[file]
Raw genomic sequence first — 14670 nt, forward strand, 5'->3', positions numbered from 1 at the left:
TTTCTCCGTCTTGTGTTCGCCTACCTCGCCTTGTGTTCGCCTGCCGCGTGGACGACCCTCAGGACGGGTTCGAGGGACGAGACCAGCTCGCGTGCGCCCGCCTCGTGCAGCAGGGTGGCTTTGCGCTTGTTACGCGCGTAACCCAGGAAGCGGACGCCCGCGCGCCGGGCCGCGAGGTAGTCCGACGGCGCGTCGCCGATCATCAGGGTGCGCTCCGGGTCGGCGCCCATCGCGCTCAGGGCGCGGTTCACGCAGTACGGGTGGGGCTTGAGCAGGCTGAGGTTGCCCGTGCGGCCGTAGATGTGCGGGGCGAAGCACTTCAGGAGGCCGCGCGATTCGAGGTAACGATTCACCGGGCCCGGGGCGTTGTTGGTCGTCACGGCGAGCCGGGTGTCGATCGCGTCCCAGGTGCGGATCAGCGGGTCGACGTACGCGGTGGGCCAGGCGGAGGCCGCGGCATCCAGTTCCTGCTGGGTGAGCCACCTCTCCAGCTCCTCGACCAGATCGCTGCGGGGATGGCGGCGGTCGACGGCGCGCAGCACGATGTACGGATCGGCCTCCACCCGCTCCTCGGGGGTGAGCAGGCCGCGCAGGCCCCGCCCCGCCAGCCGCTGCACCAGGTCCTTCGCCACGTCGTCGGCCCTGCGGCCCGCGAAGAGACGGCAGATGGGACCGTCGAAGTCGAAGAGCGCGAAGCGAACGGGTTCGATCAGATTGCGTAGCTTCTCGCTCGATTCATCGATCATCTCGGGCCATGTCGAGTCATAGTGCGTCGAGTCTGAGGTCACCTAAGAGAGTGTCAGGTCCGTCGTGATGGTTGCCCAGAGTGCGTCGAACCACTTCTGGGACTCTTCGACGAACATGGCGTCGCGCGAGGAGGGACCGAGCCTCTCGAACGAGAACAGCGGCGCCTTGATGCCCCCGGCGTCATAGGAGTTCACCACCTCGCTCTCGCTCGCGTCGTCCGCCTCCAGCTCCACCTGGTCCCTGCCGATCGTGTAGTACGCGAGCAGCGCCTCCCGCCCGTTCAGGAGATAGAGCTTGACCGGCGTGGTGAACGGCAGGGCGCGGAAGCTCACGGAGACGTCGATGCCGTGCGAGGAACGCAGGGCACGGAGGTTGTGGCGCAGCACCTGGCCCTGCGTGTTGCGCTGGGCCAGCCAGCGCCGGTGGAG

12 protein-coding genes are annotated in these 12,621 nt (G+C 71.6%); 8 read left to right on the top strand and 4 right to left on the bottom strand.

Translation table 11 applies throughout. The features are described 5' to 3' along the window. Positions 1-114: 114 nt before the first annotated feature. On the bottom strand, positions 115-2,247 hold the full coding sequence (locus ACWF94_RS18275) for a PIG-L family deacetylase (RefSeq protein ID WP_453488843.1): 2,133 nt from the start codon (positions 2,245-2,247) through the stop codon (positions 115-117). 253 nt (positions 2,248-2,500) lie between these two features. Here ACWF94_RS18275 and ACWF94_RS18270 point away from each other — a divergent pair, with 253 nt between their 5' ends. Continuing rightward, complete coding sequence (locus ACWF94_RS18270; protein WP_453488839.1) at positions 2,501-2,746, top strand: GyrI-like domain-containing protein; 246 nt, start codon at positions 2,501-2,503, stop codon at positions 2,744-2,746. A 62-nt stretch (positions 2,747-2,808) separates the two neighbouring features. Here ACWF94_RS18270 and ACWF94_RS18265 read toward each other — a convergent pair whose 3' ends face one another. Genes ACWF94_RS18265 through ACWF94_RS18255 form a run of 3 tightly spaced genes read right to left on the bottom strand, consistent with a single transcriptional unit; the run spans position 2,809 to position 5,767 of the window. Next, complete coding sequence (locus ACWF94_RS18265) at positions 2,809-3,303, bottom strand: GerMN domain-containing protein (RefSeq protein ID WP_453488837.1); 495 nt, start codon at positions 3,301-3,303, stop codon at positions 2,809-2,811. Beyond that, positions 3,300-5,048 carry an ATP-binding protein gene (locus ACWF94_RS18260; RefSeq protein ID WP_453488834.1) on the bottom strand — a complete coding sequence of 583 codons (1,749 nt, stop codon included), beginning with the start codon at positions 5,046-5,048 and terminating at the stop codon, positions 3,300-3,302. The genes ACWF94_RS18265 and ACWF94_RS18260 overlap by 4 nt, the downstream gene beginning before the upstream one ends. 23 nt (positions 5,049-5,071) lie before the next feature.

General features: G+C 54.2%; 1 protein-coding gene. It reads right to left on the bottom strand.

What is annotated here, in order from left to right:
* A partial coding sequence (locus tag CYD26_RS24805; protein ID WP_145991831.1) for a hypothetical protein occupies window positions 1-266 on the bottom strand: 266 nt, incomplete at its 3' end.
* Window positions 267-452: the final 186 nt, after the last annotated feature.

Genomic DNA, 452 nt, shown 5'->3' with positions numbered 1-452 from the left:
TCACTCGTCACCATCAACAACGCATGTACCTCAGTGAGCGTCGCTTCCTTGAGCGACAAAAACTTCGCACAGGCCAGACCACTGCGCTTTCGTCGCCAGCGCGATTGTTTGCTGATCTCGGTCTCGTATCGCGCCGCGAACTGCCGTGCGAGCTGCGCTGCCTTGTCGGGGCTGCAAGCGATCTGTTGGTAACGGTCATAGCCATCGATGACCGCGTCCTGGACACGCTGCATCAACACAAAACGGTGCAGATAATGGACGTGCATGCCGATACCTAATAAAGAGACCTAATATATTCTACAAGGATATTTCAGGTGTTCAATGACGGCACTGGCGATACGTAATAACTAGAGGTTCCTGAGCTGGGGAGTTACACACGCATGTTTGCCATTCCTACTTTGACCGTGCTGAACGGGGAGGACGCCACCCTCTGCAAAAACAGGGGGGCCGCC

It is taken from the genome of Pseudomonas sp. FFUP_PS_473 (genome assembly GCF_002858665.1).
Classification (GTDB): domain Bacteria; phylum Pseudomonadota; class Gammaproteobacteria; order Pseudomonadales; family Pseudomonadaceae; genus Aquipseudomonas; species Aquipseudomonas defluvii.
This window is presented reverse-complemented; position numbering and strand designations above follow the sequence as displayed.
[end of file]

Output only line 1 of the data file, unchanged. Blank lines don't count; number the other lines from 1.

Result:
Raw genomic sequence first — 14670 nt, forward strand, 5'->3', positions numbered from 1 at the left: